Taiwan in Time: Sept. 7 to Sept. 13
Less than a year after he ignited Taiwan’s campus nativist folk song movement by proclaiming “sing our own songs” (唱自己的歌) on stage during a Western folk music event, Lee Shuang-tze (李雙澤) drowned on Sept. 10, 1977 at the age of 28 attempting to save a fellow swimmer.
After Lee’s death, his friends and fellow folk singers Yang Tzu-chun (楊祖珺) and Ara Kimbo, commonly known as Kimbo Hu (胡德夫), premiered an unreleased song, Formosa (美麗島), at his funeral.
Photo courtesy of Tamkang Time
Lee wrote the melody, but the lyrics were adapted by Liang Ching-fong (梁景峰) from an earlier poem, depicting the beauty of Taiwan. However, the song became forever politicized and was even banned by the KMT due to its name being used for Formosa Magazine (美麗島雜誌), a magazine created by the opposition to Chinese Nationalist Party’s (KMT) one-party rule.
The 1979 raid on the magazine’s headquarters and arrest of opposition politicians would become known as the Kaohsiung Incident, also known as the Formosa Incident (美麗島事件), but that is another story.
In the 1970s, Western folk music was popular in Taipei coffeehouses, but there was also a nationalist and nativist sentiment brewing as Taiwan was gradually losing its international political status to China while opposition grew against the KMT regime. Part of this sentiment included many young Taiwanese involving themselves in the “Safeguard the Diaoyutais Movement” (保釣運動). Back then, even though Lee would often sing in Hoklo (commonly know as Taiwanese), he still used “Chinese” (中國人) to describe the people of Taiwan because of the political climate.
Author Ma Shi-fang (馬世芳) retells the incident in his book Subterranean Homesick Blues (地下鄉愁藍調). Lee reportedly took the stage with a guitar and bottle of Coca-Cola during a folk music festival in 1976 at Tamkang University (淡江大學), where mostly Western songs were performed. He wasn’t even originally invited — he came as Ara Kimbo’s replacement, who was unable to sing due to a broken tooth.
There were no recordings or photos of what happened next, and the performance gained legendary status in campus circles, and became immortalized as the “Tamkang Incident” (淡江事件).
When Lee took the stage, he allegedly criticized the previous performer for playing English songs. He had just returned to Taiwan after spending time in the US, Spain and Philippines. Why can’t we sing in our own language, he wondered.
“Before we are able to write our own songs, we should sing the songs of our predecessors,” Lee said, and proceeded to smash the Coca-Cola bottle, a symbol of Western globalization, on the floor.
He then sang the then-banned Hoklo song Mending the Net (補破網) and other classics of that time. The crowd mostly booed him. He switched to English, sang Bob Dylan’s Blowing in the Wind, and reportedly proclaimed, “We should sing our own songs!” before storming off the stage.
The performance was not exactly successful. Many people, Ma included, say that the story is likely to have been embellished as it spread. And whether Lee smashed the bottle remains a point of contention.
But the impact of the incident was significant, as it sparked discussion in campus publications about the lack of and potential for Hoklo-language folk songs. It also inspired college students around the nation to pick up a guitar and start writing their own songs.
Taiwan in Time, a column about Taiwan’s history that is published every Sunday, spotlights important or interesting events around the nation that have anniversaries this week.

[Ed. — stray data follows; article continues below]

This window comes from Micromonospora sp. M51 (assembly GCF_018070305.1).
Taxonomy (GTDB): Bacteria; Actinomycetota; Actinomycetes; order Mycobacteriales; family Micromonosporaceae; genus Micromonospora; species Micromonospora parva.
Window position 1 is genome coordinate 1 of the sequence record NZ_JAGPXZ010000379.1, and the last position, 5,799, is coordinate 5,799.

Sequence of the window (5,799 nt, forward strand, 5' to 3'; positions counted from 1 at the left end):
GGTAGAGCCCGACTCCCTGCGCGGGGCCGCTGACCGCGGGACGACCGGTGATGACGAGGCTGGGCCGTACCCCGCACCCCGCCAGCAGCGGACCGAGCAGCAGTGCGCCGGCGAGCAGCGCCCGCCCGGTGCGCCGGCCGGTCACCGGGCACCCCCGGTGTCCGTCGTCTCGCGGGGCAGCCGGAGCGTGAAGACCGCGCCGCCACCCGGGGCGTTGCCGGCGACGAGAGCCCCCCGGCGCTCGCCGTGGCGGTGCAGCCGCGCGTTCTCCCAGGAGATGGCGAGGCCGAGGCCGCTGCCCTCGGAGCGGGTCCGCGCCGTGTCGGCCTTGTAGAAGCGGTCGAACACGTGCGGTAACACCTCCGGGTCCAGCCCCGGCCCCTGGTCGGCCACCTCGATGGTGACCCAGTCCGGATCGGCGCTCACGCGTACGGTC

June 1 to June 7 In February 1988, Robert Wu (吳清友) set aside NT$17.5 million to purchase two Henry Moore sculptures from London’s Marlborough Gallery. He never bought the pieces. Feeling slighted that the gallery manager initially looked down on him as a Taiwanese, he decided that night to use the money to open his own art space back home. “Without selling any art, that money could support the gallery for four years. If I feature one artist per month, that provides a stage for at least 100 artists,” Wu said in the book Eslite Time (誠品時光) by Lin Ching-yi (林靜宜).
For more than a century, Taiwan Railway Administration (TRA) has been connecting the north and south of the nation. Between 1912 and 1926, the rail network was expanded to the eastern counties of Hualien and Taitung. Even though the number of people living in Taiwan has grown massively — it has more than tripled since World War II — a combination of population outflow in certain places, and a greater range of transportation options, has led to the closure of several TRA stations. One of the most-visited retired stations is in, and named for, Kaohsiung’s Cishan District (旗山). Until the late
With listicles of local attractions including Costco and numerous children’s playgrounds, I was not expecting much. Opened on Jan. 31, the Taipei MRT’s Circular Line, or Yellow Line, made life in the nation’s capital even more convenient. But judging from Internet search results, it hasn’t opened up many new tourism opportunities, unsurprising as the route mostly crosses densely populated areas and industrial parks. Places like a sports stadium with rainbow colored bleachers perfect for Instagram selfies wouldn’t do it for me either, and it’s pointless to list attractions at the connecting stops that have existed for years. As a history nerd, there
It’s difficult to watch Jeffrey Epstein: Filthy Rich, a four-hour Netflix series on the now-deceased convicted sex offender without a choking sense of outrage. How many girls had to suffer to get attention? How perversely twisted is the American justice system that a Gatsby-esque billionaire, friends with such powerful figures as Bill Clinton , Prince Andrew and Donald Trump, a longstanding donor to Harvard and MIT, could buy his way out of an almost certain life sentence for child sex abuse and trafficking? Filthy Rich arrives, of course, less than a year after Epstein, 66, died, officially by suicide, in a New